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Image: high-resolution fluorescence imaging of activated fibroblasts; Copyright: Wang Mao, Duke-NUS Medical School

Genetics: cardiac fibrosis study identifies key proteins

13.09.2019

Using cutting-edge technologies, researchers at Duke-NUS Medical School, Singapore, have developed the first genome-wide dataset on protein translation during fibroblast activation, revealing a network of RNA-binding proteins (RBPs) that play a key role in the formation of disease-causing fibrous tissue in the heart.
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Image: tissue grown on a capillary bridge; Copyright: MPI of Colloids and Interfaces/ Sebastian Ehrig

Tissue engineering: Form is function

12.09.2019

Liquid-like tissue behavior is a key principle for the formation of structures in biological systems. Researchers at the Max Planck Institute of Colloids and Interfaces in Potsdam have shown that growing bone tissue behaves like a viscous liquid on long time scales, thereby accepting forms with minimal surface area.
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Image: fat cells; Copyright: panthermedia.net/sciencepics

Genetics: women's deep belly fat strongly linked to diabetes

12.09.2019

A comprehensive study from Uppsala University, with over 325,000 participants, shows that deep belly fat is a major contributing risk factor for developing diabetes and cardiovascular disease. Moreover, the scientists investigated how our genes affect the accumulation of fat and present a new, simpler method to estimate the amount of deep belly fat.
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Image: dna strings in yellow, blue and red; Copyright: panthermedia.net/khenghotoh

DNA: construction kit replaces expensive antibody medication

11.09.2019

Researchers at KU Leuven in Belgium have developed a technique to make sheep produce new antibodies simply by injecting the DNA building blocks. This approach is much cheaper and more efficient than producing antibodies industrially and administering them afterwards. The study in animals with a similar size as humans brings us a step closer to the clinical use of antibody gene therapy.
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Image: electronic platforms in different shapes; Copyright: Muhammad Hussain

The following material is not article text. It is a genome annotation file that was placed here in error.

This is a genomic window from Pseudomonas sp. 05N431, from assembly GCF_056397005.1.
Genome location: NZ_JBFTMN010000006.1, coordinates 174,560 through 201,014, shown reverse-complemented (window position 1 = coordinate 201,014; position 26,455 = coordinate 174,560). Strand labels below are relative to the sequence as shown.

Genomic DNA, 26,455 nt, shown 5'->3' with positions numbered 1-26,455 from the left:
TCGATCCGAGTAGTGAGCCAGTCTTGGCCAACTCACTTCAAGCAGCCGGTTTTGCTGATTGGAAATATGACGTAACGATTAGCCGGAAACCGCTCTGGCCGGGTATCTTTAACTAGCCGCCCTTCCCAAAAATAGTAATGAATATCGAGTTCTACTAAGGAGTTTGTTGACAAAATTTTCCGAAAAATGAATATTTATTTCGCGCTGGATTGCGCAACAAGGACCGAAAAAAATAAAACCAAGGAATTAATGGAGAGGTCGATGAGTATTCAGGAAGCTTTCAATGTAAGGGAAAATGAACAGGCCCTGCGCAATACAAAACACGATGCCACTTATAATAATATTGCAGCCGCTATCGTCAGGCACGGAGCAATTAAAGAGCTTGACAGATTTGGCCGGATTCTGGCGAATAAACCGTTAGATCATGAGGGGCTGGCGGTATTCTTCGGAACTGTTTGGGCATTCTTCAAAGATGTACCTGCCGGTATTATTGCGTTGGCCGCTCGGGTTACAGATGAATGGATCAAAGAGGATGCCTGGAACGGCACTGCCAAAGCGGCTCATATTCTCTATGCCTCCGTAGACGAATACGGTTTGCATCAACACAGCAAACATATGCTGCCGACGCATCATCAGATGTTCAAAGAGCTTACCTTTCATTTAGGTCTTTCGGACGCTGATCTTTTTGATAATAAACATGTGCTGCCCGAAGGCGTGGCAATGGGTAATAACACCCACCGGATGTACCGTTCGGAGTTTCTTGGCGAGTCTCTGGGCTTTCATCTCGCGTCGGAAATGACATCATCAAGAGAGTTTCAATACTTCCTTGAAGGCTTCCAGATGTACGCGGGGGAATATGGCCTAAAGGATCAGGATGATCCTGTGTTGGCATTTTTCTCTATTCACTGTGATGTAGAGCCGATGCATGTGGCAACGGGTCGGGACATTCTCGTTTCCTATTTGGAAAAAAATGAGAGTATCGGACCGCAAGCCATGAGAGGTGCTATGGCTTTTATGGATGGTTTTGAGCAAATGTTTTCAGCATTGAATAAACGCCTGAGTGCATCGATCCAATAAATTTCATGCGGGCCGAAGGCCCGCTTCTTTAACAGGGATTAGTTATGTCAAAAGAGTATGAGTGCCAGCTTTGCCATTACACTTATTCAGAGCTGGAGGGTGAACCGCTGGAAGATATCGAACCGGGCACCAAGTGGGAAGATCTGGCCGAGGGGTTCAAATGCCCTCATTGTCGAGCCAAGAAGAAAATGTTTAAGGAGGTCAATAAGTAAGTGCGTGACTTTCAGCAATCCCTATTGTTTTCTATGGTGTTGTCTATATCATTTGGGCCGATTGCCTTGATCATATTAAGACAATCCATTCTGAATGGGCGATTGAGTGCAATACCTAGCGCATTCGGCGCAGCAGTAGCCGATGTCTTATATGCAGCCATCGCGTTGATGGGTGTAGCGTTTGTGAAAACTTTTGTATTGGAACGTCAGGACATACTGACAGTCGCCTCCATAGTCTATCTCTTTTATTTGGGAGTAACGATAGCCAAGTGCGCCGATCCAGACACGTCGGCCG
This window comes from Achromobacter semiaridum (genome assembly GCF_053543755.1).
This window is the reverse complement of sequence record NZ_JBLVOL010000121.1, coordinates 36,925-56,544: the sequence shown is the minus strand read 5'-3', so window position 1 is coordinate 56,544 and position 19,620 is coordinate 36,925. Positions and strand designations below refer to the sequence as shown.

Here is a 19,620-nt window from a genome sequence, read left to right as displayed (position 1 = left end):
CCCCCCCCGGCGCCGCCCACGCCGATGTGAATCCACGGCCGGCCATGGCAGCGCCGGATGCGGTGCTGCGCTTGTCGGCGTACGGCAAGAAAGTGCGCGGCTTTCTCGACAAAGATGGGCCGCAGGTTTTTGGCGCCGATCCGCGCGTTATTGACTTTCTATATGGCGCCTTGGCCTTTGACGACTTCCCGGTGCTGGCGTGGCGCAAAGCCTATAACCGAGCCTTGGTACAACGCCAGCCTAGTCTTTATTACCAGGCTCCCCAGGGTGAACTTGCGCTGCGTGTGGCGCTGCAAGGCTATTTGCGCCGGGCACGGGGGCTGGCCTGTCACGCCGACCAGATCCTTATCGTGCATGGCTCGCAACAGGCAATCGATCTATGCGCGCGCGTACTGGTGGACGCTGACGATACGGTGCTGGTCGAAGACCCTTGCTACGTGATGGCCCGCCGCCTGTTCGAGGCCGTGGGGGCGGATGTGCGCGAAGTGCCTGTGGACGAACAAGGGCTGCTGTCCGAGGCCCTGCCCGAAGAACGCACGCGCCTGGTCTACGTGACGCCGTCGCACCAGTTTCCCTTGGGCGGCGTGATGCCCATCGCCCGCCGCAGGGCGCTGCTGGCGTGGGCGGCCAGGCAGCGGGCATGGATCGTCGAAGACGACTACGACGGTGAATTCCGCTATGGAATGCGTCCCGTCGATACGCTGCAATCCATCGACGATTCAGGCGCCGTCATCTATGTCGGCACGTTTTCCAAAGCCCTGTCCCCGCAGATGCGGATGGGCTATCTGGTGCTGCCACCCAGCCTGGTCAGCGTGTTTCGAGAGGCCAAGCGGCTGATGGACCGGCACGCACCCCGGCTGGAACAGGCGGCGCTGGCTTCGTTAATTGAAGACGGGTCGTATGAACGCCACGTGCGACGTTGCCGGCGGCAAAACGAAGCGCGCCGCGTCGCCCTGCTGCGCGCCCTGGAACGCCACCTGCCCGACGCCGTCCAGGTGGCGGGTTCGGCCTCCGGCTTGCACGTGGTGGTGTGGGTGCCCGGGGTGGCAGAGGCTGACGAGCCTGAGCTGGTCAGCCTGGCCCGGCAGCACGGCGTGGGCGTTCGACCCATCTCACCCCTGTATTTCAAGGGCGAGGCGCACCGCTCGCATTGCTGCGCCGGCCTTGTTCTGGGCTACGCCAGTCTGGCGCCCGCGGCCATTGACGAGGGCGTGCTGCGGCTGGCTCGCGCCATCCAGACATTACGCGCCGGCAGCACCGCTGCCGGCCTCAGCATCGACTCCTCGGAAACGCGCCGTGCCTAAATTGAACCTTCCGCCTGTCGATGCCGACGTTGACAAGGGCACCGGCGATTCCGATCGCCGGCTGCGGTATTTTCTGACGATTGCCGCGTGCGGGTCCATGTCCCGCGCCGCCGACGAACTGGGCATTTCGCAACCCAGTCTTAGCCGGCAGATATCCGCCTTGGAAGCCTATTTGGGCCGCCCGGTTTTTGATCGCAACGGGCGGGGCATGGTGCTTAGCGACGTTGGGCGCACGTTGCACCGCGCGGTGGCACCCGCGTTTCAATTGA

Wearables: reconfigurable electronics promising innovations

11.09.2019

Medical implants of the future may feature reconfigurable electronic platforms that can morph in shape and size dynamically as bodies change or transform to relocate from one area to monitor another within our bodies.
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Image: scan of a lung; Copyright: panthermedia.net/Guzel

Imaging: reducing lung cancer mortality

10.09.2019

A combination of the EarlyCDT-Lung Test followed by CT imaging in Scottish patients at risk for lung cancer resulted in a significant decrease in late stage diagnosis of lung cancer and may decrease lung cancer specific mortality, according to research presented at IASLC 2019 World Conference on Lung Cancer hosted by the International Association for the Study of Lung Cancer (IASLC).
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Image: woman sitting down; Copyright: panthermedia.net/photographee

Stem cells: antihistamines can kill leukaemic stem cells

09.09.2019

The IJC Leukaemic Stem Cell research group, led by Ruth M. Risueño, has discovered in preclinical trials that a particular group of antihistamines can kill leukaemic stem cells. This group investigates Acute Myeloid Leukaemia (AML) and the cell population responsible for the disease spreading, persisting, and if it has been treated and overcome, reappear.
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 Image: reasearcher in laboratory; Copyright: panthermedia.net/kasto

Islet-on-a-chip: miniature device for diabetes research

30.08.2019

In a study led by Harvard University's Kevin Kit Parker, microfluidics and human, insulin-producing beta cells have been integrated in an "Islet-on-a-Chip". The new device makes it easier for scientists to screen insulin-producing cells before transplanting them into a patient, test insulin-stimulating compounds, and study the fundamental biology of diabetes.
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Image: DNA strand; Copyright: panthermedia.net/everythingposs

Analyzing systems: technique stores cellular 'memory' in DNA

29.08.2019

Engineers program human and bacterial cells to keep a record of complex molecular events. Using a technique that can precisely edit DNA bases, MIT researchers have created a way to store complex "memories" in the DNA of living cells, including human cells.
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Image: Tissue engeneering – mouse pulmonary artery model; Copyright: Alain Herzog / 2019 EPFL

Tissue Engeneering: bioprinting complex living tissue

26.08.2019

Tissue engineers create artificial organs and tissues that can be used to develop and test new drugs, repair damaged tissue and even replace entire organs in the human body. However, current fabrication methods limit their ability to produce free-form shapes and achieve high cell viability.
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Image: Rodins The Thinker with yellow-brownish structures around it; Copyright:

Laboratory medicine: biomaterials smarten up with CRISPR

23.08.2019